In retrospect, maybe it was asking a bit too much of these Auburn Tigers.
Beating Oregon on a neutral field or a nice road win over against a decent Texas A&M team, or even boat-racing a middling Mississippi State at home all were nice accomplishments.
But facing an improving Florida team at The Swamp with a freshman quarterback, well, maybe that was a bit much.
Auburn’s 24-13 loss to the Gators may have wrecked the Tigers’ dreams of earning a College Football Playoff spot. But maybe such a dream never was that realistic to start with. Not with three more opponents that are probably better than the Gators — LSU, Georgia and Alabama — on the back end of the schedule.
“I told the guys, they’re disappointed and we should be,” Auburn coach Gus Malzahn said. “Big picture, you look at the schedule, 5-1. We have a break. It’s a good time to have a break. We need to get some stuff corrected. We’re going to. This team will respond. We’ve got a bunch of champions in that locker room. They’re going to respond. We have this week off and we’ll make a run at it in the second half.”
For the most part, it was Auburn’s inability to sustain any offense that kept the Tigers from winning. They had a third as many turnovers (four) as first downs (12). Six of their 18 possessions were three-and-out. Five times they failed to convert on third-and-2 or shorter.
“That’s usually our bread and butter,” Malzahn said.
But the Gators won the line of scrimmage on critical downs. Some of that was unimaginative play-calling by Malzahn.
Anthony Schwartz is one of the fastest players in college football — he will tell you THE fastest — and he touched the ball one time, a four-yard loss on a jet sweep off an alleged trick formation.
The coaches had put in some running packages for backup quarterback Joey Gatewood but they left them on the sidelines.
Instead, they rode the back of Boobee Whitlow and freshman quarterback Bo Nix, who for the first time seemed rattled.
Even Malzahn himself second-guessed those decisions.
They started four of their first eight possessions in Florida territory, which ended up accounting for all of their scoring. When forced to drive the length of the field, they sputtered.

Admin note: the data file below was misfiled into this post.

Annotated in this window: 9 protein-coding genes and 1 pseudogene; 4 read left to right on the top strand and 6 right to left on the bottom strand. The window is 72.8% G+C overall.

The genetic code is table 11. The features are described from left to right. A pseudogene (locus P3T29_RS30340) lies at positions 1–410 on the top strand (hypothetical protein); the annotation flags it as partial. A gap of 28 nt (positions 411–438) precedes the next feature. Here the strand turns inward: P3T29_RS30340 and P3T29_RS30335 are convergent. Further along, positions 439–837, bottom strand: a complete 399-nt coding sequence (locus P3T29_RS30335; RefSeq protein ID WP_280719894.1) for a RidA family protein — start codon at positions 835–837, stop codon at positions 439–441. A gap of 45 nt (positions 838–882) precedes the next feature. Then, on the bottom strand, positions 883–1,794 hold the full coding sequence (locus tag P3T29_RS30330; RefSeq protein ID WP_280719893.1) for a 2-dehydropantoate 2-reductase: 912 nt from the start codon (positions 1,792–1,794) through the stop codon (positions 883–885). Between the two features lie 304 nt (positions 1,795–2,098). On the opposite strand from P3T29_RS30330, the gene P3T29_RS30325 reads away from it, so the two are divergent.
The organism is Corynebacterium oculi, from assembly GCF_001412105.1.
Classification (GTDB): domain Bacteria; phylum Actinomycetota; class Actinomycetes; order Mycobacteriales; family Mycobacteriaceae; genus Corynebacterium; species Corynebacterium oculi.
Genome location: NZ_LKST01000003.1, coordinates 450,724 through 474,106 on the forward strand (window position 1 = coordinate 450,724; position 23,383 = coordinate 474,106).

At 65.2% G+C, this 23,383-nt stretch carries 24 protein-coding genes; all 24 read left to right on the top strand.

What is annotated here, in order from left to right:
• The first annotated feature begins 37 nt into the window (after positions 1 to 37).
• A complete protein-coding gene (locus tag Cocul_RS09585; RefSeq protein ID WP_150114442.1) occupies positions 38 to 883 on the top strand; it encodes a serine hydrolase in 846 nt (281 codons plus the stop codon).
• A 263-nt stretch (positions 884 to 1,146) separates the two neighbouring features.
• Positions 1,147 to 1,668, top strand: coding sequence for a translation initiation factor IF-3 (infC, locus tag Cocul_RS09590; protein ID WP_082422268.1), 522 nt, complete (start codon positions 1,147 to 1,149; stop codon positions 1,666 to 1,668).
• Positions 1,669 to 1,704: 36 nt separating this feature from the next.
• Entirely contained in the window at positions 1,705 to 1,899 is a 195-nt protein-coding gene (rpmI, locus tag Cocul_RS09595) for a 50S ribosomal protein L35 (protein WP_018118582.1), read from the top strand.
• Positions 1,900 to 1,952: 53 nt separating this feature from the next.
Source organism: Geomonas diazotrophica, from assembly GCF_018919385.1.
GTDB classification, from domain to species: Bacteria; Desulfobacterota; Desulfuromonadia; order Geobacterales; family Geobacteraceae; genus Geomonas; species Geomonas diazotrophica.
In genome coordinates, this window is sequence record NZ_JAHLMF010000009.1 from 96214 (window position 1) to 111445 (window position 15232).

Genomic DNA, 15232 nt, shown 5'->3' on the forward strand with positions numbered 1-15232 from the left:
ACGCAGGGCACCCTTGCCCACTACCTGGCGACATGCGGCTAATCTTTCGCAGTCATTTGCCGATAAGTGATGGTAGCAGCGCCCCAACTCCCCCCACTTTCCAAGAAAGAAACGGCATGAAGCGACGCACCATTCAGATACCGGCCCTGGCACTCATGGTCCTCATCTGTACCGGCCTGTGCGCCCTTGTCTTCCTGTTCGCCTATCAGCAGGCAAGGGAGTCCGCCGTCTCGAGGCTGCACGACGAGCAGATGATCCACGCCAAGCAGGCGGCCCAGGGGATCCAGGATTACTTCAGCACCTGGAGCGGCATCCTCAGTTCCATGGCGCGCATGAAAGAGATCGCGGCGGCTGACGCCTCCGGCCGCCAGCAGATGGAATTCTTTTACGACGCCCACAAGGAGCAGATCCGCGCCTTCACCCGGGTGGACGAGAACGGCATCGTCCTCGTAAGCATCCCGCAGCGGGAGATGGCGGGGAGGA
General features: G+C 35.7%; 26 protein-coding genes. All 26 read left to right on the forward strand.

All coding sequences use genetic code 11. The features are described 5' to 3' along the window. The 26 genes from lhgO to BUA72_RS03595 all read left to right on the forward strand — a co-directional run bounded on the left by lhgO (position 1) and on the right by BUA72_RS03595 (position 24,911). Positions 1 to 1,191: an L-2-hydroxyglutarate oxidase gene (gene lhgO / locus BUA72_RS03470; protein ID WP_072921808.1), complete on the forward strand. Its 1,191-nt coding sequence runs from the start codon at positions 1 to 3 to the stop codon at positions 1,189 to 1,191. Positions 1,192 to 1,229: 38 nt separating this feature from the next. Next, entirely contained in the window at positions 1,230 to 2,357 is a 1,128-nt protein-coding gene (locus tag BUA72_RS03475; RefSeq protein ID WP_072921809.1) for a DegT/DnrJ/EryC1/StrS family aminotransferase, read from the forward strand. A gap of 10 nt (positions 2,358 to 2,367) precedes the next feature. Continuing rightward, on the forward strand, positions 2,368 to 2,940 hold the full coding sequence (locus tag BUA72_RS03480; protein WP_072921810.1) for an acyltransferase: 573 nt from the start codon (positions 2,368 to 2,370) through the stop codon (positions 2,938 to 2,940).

“We just didn’t get it done offensively,” Malzahn said. “That starts with me. I’ve gotta do a better job of preparing the guys and having our guys ready. Really, if you look at the game, offensively we weren’t able to get anything going, specifically the running game in the first half ... They’re a good team. The environment, the crowd really did get to us. It surprised me. I don’t know how many false starts we had.”
As stagnant as the offense was, the defense was not above reproach. They gave up two long touchdowns. The first was a 64-yard pass from Kyle Trask to Freddie Swain on a busted coverage and missed tackle on Florida’s second offensive snap of the game. The second was an 88-yard touchdown run by Lamical Perine late in the fourth quarter that effectively put the game away.
Even so, not all hope is lost. Two years ago, the Tigers lost to LSU in October. A month later, they were one win away from making the playoff. The 2013 season had a similar pattern. A crushing road loss to LSU seemed to wreck their championship hopes. They ran the table from that point on and nearly won the national championship.
“We’re still in full control of our destiny and everything we want to do,” said defensive tackle Derrick Brown, who provided a spark and a few laughs when he scooped up a fumble and rumbled down the field before gravity prevailed. “At the end of the day, it’s just a loss. It’s not one you want to take, but you have to look at it from the whole aspect of everything.”
Whether this team can write a similar script remains to be seen. It’s too early to count them out just yet.